Garvey Berger, J. (2019) Unlocking Leadership Mindtraps: How to thrive in complexity. Stanford: Stanford University Press.
The world of leadership is awash with ‘self-help’ how to do leadership styles of book, and generally I tend to steer clear of them as they often appear to be based on a form of ill-evidenced ‘Californian psycho-babble’ with little actual concrete grounding in leadership or organisations. However, when I saw this book online I really wanted to know more, mainly because as someone who embeds much of their thinking in complexity theory, the title seemed interesting.
Once I had the book in front of me it became very evident very quickly that in actual fact this book does not make explicit use of complexity theory at all, but uses it in a more ‘things are quite complicated’ kind of a way, and given the difficulties of good leadership, what can we do to make the task better/easier. Stylistically it is quite a ‘light’ book, and mainly uses reflections and ideas from the author’s experiences of working with leaders. It also uses a made-up story of some characters which appears in each chapter, dramatising some of the main points which are made. I personally find this kind of storytelling rather false, and by the middle of the book tended to skate over them, though I have no doubt that this style will resonate with some readers. Thankfully, the story elements are in a different font to the main body of the text so it is easy to move on if this isn’t your bag!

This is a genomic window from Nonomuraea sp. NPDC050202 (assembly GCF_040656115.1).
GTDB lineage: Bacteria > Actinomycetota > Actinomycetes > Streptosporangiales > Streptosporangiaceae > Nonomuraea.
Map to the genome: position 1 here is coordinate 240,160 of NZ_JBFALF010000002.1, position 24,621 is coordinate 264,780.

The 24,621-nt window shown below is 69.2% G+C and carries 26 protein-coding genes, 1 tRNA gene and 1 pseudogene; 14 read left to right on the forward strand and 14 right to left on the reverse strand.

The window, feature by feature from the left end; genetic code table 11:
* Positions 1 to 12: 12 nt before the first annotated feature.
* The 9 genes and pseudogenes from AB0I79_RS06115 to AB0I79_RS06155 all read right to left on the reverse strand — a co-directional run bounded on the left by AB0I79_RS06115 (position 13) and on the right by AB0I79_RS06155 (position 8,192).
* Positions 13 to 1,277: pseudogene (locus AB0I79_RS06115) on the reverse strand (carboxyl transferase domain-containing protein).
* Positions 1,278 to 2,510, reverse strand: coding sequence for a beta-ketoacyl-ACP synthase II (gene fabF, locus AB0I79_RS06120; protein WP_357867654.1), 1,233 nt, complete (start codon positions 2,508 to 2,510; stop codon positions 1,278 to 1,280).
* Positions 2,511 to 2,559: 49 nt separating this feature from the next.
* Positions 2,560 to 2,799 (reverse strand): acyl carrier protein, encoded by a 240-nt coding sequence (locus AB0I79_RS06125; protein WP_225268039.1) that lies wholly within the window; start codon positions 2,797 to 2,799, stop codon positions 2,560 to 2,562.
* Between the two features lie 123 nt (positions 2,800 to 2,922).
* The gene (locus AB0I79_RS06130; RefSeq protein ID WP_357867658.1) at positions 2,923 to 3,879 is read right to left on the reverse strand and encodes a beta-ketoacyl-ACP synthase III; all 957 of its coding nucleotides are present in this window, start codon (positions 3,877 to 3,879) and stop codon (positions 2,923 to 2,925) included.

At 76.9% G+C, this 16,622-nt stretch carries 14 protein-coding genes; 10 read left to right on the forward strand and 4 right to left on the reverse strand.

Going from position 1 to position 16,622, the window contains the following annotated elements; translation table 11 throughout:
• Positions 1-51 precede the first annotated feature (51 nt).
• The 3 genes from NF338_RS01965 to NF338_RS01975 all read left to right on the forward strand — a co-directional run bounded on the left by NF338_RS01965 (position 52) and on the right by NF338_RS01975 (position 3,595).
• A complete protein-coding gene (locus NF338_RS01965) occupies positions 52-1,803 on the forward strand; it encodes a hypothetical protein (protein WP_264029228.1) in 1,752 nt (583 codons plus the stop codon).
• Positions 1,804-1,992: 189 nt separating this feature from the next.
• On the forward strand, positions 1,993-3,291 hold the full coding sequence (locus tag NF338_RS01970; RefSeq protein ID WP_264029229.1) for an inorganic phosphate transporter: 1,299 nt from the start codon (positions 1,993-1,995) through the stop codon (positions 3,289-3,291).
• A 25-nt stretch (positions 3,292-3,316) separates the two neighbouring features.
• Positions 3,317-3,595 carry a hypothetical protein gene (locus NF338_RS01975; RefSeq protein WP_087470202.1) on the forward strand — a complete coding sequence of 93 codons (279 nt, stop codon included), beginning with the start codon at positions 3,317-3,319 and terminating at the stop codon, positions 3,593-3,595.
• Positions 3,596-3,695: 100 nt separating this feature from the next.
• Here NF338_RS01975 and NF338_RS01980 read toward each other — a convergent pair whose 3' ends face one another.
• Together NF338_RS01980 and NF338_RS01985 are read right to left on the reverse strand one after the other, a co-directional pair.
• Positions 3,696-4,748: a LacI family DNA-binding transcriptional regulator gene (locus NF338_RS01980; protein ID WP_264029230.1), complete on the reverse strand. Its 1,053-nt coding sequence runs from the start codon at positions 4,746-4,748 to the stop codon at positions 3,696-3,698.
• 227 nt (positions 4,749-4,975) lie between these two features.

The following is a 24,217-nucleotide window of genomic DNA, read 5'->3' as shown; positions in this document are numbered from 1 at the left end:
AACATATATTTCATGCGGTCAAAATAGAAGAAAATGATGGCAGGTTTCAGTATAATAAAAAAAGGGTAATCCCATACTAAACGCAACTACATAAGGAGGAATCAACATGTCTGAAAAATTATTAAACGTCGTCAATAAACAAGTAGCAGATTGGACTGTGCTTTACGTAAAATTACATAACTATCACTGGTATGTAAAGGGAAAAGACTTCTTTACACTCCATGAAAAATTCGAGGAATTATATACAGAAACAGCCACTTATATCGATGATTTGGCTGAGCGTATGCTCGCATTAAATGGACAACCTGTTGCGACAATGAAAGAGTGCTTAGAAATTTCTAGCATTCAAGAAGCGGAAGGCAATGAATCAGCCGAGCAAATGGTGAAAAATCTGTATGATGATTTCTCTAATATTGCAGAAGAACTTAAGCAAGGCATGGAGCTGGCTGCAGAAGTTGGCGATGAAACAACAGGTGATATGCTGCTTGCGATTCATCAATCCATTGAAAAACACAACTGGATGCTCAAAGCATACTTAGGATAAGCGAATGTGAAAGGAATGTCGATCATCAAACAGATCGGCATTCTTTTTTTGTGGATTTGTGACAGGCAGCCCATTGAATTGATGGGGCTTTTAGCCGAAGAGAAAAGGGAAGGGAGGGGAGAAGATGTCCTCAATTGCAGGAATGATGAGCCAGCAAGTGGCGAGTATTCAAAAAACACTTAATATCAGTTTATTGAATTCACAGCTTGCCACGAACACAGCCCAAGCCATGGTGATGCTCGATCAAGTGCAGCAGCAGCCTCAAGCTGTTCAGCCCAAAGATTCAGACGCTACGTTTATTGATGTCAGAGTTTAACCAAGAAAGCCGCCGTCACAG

The book is centred on five habits or approaches to leadership which can lead to narrowing thinking or which can trip us up by getting us to think in unhelpful ways. Each of the five areas is a chapter in its own right. The book starts with reflecting on the problems we can cause ourselves by creating simplified stories which feel safe and create secure, clear explanations – but reality is often not so simple. Similar foci are then developed which look at
For each of these areas, not only are the potential problems explored, but suggestions of how to overcome them are made.
This short book (135 pp.) is a useful reflective read which, whilst only looking at complexity tangentially, explores some of the common problems that leadership can bring with it and which can be sidestepped with some basic thought and mindfulness about the role and work of leaders. I felt it is written in a style akin to business guru texts, but has some substance and useful reflections.
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Some reflections on things I'm reading